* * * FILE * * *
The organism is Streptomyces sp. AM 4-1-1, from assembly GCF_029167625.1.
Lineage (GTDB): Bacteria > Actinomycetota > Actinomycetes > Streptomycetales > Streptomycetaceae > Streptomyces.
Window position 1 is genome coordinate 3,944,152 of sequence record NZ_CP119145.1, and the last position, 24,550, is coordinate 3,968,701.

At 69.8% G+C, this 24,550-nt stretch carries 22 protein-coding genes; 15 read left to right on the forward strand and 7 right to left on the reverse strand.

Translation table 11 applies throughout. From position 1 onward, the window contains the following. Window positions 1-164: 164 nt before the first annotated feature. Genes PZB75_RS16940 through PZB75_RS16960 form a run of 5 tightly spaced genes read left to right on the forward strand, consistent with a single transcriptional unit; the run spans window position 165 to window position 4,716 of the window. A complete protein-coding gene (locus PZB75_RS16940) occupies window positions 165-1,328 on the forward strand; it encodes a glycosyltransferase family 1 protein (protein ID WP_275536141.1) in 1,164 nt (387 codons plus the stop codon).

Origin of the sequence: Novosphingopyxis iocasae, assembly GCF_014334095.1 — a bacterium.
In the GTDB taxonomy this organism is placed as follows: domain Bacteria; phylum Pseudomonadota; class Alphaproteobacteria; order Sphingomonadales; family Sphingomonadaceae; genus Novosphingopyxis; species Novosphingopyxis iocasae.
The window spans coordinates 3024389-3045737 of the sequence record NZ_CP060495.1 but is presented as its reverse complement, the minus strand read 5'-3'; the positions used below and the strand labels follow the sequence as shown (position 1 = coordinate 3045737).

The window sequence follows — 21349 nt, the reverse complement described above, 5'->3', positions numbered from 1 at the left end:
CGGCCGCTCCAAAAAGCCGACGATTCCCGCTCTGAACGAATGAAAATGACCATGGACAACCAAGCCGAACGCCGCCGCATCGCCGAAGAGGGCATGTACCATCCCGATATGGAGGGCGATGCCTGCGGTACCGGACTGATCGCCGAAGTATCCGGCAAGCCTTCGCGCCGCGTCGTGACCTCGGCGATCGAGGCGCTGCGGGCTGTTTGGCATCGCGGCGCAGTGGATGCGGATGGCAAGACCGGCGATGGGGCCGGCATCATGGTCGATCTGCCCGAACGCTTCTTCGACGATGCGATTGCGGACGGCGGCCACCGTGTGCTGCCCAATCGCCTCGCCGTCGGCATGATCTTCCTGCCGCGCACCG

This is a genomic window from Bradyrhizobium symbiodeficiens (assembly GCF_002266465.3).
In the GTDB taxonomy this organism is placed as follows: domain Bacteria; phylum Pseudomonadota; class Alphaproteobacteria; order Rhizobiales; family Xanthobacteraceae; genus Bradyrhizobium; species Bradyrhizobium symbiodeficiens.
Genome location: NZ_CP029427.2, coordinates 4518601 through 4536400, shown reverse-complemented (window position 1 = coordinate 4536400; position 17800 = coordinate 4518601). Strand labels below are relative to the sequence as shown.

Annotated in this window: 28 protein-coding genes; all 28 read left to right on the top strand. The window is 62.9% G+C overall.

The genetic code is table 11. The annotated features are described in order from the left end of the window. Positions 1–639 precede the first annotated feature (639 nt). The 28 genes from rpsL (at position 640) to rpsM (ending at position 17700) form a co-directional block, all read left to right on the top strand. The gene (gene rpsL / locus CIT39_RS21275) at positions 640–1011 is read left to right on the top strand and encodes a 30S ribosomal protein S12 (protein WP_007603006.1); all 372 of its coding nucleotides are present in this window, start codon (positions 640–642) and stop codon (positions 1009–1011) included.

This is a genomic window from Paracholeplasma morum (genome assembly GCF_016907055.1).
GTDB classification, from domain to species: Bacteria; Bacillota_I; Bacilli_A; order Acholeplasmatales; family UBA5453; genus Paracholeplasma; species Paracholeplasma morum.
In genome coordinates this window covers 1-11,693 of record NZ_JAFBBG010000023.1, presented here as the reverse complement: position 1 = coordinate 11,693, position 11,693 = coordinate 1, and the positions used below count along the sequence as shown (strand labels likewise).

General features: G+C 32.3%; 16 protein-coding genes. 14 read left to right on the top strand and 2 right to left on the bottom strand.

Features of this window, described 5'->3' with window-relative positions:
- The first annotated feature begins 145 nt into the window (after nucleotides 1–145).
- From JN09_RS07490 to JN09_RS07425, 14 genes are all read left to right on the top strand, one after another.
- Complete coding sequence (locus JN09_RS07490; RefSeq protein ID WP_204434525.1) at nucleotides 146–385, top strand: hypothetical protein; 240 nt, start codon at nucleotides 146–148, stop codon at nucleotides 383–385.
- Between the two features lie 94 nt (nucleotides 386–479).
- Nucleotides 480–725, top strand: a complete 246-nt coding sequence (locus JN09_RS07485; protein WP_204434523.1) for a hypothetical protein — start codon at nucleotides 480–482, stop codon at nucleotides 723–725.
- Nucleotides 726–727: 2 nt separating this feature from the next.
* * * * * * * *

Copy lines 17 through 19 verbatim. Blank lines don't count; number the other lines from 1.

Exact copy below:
GTDB classification, from domain to species: Bacteria; Bacillota_I; Bacilli_A; order Acholeplasmatales; family UBA5453; genus Paracholeplasma; species Paracholeplasma morum.
In genome coordinates this window covers 1-11,693 of record NZ_JAFBBG010000023.1, presented here as the reverse complement: position 1 = coordinate 11,693, position 11,693 = coordinate 1, and the positions used below count along the sequence as shown (strand labels likewise).

General features: G+C 32.3%; 16 protein-coding genes. 14 read left to right on the top strand and 2 right to left on the bottom strand.